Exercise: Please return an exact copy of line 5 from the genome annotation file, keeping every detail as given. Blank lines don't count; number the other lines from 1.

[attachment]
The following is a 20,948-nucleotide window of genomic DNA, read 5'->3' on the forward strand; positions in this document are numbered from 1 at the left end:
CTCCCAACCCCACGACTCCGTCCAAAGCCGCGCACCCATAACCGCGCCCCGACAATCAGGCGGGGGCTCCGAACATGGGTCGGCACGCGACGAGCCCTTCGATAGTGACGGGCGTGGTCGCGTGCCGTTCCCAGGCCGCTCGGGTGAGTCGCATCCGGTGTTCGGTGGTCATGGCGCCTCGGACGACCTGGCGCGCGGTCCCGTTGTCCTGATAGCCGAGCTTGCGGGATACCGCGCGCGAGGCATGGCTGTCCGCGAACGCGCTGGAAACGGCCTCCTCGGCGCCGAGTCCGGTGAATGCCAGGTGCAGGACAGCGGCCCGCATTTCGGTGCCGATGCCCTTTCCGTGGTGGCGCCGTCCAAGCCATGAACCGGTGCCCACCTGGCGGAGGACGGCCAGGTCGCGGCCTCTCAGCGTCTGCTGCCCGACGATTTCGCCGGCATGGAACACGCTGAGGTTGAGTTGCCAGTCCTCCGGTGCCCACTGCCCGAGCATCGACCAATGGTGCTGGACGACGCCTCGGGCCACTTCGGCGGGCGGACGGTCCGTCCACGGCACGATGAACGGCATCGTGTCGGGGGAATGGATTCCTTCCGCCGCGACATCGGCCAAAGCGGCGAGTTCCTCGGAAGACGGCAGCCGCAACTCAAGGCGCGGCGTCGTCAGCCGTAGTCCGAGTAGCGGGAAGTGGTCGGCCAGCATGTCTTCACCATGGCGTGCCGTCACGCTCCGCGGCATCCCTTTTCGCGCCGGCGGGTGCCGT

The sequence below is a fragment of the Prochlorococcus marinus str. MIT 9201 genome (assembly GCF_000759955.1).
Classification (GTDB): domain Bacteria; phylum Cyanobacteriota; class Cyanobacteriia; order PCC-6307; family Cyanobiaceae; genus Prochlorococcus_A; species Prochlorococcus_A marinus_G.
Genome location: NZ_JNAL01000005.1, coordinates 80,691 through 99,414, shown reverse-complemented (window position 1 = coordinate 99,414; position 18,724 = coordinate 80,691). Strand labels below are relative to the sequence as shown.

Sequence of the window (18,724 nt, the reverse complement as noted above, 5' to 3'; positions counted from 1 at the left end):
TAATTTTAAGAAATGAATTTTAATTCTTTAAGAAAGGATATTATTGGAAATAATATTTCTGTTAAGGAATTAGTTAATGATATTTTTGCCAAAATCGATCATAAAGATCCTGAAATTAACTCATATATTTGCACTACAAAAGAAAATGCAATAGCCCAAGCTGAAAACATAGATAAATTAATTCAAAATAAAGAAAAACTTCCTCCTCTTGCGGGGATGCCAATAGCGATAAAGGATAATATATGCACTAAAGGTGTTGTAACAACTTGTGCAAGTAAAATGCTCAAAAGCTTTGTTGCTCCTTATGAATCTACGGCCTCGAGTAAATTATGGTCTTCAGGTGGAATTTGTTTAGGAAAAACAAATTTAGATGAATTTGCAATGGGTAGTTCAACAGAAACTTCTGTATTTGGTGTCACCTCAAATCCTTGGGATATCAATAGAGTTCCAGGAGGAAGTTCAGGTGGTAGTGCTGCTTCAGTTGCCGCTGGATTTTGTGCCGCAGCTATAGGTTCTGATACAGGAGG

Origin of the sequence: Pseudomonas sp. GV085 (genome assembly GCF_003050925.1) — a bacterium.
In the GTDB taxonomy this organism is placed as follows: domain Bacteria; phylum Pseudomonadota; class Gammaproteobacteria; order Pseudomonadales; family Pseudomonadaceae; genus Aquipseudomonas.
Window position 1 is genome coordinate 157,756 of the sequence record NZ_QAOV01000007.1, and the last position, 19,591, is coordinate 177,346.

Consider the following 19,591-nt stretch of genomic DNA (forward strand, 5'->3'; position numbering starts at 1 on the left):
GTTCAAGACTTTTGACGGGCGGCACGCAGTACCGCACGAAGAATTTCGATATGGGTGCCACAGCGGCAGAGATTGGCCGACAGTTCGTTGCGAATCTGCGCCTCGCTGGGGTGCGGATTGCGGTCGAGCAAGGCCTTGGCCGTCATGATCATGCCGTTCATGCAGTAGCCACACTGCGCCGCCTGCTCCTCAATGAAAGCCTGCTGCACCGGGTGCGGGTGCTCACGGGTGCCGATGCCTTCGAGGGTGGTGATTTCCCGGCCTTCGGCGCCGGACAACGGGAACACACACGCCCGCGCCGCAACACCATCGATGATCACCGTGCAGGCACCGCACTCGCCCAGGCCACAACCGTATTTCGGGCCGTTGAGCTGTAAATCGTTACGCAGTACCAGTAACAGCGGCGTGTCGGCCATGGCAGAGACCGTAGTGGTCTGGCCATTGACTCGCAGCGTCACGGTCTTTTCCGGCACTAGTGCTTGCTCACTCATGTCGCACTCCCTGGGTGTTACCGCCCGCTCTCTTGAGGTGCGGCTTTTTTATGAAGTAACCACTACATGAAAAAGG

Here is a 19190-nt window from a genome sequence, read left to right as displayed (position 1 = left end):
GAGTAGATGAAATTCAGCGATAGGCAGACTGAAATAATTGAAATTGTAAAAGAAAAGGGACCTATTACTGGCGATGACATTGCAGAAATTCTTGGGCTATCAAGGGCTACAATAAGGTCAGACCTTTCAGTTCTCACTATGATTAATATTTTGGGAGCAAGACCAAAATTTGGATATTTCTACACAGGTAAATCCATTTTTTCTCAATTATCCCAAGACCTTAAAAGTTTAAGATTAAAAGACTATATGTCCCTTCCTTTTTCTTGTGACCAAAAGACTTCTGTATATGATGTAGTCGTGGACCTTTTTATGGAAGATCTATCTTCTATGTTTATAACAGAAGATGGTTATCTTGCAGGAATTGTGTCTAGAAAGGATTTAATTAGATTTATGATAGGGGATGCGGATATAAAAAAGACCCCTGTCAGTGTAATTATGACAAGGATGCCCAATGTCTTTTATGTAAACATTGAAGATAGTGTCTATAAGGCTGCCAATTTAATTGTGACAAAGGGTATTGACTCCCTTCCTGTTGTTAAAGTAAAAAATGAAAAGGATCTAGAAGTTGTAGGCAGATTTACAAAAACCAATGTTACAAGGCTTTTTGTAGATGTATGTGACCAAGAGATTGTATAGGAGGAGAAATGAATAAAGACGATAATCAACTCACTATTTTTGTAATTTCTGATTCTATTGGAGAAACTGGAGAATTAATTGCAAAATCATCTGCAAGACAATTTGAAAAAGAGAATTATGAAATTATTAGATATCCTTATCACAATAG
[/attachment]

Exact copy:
Genome location: NZ_JNAL01000005.1, coordinates 80,691 through 99,414, shown reverse-complemented (window position 1 = coordinate 99,414; position 18,724 = coordinate 80,691). Strand labels below are relative to the sequence as shown.